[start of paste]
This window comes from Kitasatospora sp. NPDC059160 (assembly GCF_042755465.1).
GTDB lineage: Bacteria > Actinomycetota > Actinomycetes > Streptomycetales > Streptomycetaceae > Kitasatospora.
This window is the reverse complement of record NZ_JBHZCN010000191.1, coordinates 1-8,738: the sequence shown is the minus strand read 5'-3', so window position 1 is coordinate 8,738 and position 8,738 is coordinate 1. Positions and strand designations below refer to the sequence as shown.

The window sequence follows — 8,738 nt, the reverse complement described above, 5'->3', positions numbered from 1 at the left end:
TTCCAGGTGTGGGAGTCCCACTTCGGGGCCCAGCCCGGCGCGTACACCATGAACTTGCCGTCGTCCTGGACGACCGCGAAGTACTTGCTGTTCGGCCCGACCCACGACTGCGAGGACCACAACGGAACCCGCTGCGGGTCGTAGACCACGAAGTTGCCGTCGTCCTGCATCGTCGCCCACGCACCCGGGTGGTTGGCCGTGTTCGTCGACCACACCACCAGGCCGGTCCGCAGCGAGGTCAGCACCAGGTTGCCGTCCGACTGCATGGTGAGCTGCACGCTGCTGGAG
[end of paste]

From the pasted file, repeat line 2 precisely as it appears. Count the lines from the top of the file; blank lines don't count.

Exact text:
GTDB lineage: Bacteria > Actinomycetota > Actinomycetes > Streptomycetales > Streptomycetaceae > Kitasatospora.